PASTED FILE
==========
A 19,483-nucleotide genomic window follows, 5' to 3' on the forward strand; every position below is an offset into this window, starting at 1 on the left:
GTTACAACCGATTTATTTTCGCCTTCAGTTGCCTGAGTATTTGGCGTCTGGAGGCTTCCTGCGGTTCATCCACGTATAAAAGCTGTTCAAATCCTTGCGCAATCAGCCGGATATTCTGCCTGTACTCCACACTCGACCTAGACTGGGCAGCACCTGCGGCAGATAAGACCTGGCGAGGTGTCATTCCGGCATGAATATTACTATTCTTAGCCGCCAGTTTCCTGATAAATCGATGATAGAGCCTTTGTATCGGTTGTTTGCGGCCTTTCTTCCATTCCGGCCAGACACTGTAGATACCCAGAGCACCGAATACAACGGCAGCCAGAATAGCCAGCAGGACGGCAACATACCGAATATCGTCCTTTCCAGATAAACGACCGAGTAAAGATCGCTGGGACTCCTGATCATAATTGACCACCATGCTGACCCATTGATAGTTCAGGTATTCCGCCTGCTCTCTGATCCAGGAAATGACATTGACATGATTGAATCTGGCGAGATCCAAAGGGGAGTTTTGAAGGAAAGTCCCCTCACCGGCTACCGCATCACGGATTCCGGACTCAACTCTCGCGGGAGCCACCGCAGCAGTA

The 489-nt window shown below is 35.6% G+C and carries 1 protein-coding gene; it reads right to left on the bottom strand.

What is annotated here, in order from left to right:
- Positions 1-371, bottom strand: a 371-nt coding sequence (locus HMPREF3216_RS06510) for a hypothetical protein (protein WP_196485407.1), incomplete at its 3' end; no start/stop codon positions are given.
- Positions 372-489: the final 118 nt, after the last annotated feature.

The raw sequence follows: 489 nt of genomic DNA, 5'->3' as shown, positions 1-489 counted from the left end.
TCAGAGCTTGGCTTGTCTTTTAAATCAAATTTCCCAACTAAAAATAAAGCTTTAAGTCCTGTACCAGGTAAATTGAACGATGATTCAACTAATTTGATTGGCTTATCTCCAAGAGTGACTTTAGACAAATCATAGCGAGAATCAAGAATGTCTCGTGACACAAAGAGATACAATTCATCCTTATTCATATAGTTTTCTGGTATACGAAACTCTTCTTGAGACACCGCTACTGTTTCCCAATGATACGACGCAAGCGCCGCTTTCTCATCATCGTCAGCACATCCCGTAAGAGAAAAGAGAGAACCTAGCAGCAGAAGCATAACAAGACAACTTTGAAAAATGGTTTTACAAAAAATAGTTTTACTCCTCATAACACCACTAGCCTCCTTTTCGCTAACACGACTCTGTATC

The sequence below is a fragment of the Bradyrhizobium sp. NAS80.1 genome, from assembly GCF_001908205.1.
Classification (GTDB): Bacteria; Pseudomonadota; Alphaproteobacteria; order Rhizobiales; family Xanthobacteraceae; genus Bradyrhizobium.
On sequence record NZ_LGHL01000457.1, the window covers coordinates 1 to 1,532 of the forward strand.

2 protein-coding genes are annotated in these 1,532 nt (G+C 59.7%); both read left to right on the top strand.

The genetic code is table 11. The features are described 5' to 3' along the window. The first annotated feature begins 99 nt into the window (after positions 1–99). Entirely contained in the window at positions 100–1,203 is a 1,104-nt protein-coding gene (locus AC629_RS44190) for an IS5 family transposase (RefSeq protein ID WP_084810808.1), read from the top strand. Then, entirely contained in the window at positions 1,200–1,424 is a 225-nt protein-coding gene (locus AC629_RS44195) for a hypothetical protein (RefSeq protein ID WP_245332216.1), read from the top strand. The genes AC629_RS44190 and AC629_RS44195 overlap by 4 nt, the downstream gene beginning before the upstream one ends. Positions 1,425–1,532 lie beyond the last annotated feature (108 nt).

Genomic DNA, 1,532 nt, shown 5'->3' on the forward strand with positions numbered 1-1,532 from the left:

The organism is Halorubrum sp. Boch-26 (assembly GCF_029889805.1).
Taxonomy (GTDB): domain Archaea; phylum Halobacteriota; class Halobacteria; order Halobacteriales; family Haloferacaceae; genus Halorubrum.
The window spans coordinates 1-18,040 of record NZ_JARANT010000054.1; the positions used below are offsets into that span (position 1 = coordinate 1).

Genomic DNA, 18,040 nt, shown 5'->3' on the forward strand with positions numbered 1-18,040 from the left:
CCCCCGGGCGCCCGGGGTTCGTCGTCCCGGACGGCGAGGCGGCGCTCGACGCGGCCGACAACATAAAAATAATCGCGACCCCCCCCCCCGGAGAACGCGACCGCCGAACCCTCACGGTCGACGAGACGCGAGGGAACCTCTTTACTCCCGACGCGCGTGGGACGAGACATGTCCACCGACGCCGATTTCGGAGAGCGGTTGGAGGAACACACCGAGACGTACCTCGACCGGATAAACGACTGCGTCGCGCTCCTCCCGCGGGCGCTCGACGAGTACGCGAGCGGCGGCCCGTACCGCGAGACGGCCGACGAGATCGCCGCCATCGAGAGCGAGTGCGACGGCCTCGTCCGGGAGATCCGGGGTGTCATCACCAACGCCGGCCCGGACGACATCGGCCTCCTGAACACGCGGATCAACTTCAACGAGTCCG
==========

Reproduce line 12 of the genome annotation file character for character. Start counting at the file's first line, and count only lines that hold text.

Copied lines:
2 protein-coding genes are annotated in these 1,532 nt (G+C 59.7%); both read left to right on the top strand.